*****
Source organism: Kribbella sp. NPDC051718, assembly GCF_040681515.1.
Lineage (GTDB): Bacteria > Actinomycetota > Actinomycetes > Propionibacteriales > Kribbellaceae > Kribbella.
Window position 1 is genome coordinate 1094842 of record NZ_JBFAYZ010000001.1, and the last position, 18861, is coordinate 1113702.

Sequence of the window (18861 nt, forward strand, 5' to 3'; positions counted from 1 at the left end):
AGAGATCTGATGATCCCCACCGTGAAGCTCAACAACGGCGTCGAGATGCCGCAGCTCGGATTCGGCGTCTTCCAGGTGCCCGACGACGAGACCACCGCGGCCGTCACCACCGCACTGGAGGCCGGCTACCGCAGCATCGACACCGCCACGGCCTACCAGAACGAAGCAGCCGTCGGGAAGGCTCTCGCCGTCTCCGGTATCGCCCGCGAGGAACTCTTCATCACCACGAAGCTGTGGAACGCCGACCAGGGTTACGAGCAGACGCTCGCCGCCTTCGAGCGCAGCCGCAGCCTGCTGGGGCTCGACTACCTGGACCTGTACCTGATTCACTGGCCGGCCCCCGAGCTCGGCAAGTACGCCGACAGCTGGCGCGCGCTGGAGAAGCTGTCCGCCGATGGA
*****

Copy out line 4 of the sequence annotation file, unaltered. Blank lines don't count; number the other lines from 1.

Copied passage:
Sequence of the window (18861 nt, forward strand, 5' to 3'; positions counted from 1 at the left end):